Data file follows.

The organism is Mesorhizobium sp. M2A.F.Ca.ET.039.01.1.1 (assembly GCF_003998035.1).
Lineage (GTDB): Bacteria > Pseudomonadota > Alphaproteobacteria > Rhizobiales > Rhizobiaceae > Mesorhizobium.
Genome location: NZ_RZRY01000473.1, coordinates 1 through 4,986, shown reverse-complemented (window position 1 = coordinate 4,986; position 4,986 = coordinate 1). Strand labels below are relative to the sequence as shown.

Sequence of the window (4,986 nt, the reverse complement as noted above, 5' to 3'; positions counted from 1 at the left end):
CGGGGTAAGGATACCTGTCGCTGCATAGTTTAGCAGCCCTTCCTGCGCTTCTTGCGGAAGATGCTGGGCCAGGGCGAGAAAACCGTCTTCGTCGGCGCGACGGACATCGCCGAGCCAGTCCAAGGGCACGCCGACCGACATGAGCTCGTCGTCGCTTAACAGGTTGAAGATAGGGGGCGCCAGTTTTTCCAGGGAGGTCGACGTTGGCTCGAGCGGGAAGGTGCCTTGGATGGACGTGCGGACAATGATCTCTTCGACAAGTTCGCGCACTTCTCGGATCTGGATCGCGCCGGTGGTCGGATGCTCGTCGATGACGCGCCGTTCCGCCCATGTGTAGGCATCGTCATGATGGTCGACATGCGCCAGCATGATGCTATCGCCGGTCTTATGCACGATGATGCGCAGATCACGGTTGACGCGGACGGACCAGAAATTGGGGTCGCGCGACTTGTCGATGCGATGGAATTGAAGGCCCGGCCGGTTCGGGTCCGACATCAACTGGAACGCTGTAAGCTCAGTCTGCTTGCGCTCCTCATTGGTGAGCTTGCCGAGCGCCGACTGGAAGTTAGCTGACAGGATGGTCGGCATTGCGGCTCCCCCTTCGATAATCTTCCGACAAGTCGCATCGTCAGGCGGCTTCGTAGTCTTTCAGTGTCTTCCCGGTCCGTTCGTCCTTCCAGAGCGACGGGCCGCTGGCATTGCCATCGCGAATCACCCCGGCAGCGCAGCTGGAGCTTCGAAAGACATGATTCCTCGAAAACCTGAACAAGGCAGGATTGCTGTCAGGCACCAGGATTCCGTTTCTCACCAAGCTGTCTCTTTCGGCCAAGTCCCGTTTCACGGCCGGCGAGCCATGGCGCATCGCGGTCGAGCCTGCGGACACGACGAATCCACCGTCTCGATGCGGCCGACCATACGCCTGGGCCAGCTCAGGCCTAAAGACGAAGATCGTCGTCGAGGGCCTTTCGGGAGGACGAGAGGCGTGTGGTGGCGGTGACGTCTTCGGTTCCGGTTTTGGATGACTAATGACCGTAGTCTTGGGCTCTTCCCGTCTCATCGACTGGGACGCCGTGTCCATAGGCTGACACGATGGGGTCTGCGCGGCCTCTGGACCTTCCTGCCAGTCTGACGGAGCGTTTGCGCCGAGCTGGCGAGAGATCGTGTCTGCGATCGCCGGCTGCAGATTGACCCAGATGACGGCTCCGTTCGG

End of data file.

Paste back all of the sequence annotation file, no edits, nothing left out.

The organism is Mesorhizobium sp. M2A.F.Ca.ET.039.01.1.1 (assembly GCF_003998035.1).
Lineage (GTDB): Bacteria > Pseudomonadota > Alphaproteobacteria > Rhizobiales > Rhizobiaceae > Mesorhizobium.
Genome location: NZ_RZRY01000473.1, coordinates 1 through 4,986, shown reverse-complemented (window position 1 = coordinate 4,986; position 4,986 = coordinate 1). Strand labels below are relative to the sequence as shown.

Sequence of the window (4,986 nt, the reverse complement as noted above, 5' to 3'; positions counted from 1 at the left end):
CGGGGTAAGGATACCTGTCGCTGCATAGTTTAGCAGCCCTTCCTGCGCTTCTTGCGGAAGATGCTGGGCCAGGGCGAGAAAACCGTCTTCGTCGGCGCGACGGACATCGCCGAGCCAGTCCAAGGGCACGCCGACCGACATGAGCTCGTCGTCGCTTAACAGGTTGAAGATAGGGGGCGCCAGTTTTTCCAGGGAGGTCGACGTTGGCTCGAGCGGGAAGGTGCCTTGGATGGACGTGCGGACAATGATCTCTTCGACAAGTTCGCGCACTTCTCGGATCTGGATCGCGCCGGTGGTCGGATGCTCGTCGATGACGCGCCGTTCCGCCCATGTGTAGGCATCGTCATGATGGTCGACATGCGCCAGCATGATGCTATCGCCGGTCTTATGCACGATGATGCGCAGATCACGGTTGACGCGGACGGACCAGAAATTGGGGTCGCGCGACTTGTCGATGCGATGGAATTGAAGGCCCGGCCGGTTCGGGTCCGACATCAACTGGAACGCTGTAAGCTCAGTCTGCTTGCGCTCCTCATTGGTGAGCTTGCCGAGCGCCGACTGGAAGTTAGCTGACAGGATGGTCGGCATTGCGGCTCCCCCTTCGATAATCTTCCGACAAGTCGCATCGTCAGGCGGCTTCGTAGTCTTTCAGTGTCTTCCCGGTCCGTTCGTCCTTCCAGAGCGACGGGCCGCTGGCATTGCCATCGCGAATCACCCCGGCAGCGCAGCTGGAGCTTCGAAAGACATGATTCCTCGAAAACCTGAACAAGGCAGGATTGCTGTCAGGCACCAGGATTCCGTTTCTCACCAAGCTGTCTCTTTCGGCCAAGTCCCGTTTCACGGCCGGCGAGCCATGGCGCATCGCGGTCGAGCCTGCGGACACGACGAATCCACCGTCTCGATGCGGCCGACCATACGCCTGGGCCAGCTCAGGCCTAAAGACGAAGATCGTCGTCGAGGGCCTTTCGGGAGGACGAGAGGCGTGTGGTGGCGGTGACGTCTTCGGTTCCGGTTTTGGATGACTAATGACCGTAGTCTTGGGCTCTTCCCGTCTCATCGACTGGGACGCCGTGTCCATAGGCTGACACGATGGGGTCTGCGCGGCCTCTGGACCTTCCTGCCAGTCTGACGGAGCGTTTGCGCCGAGCTGGCGAGAGATCGTGTCTGCGATCGCCGGCTGCAGATTGACCCAGATGACGGCTCCGTTCGG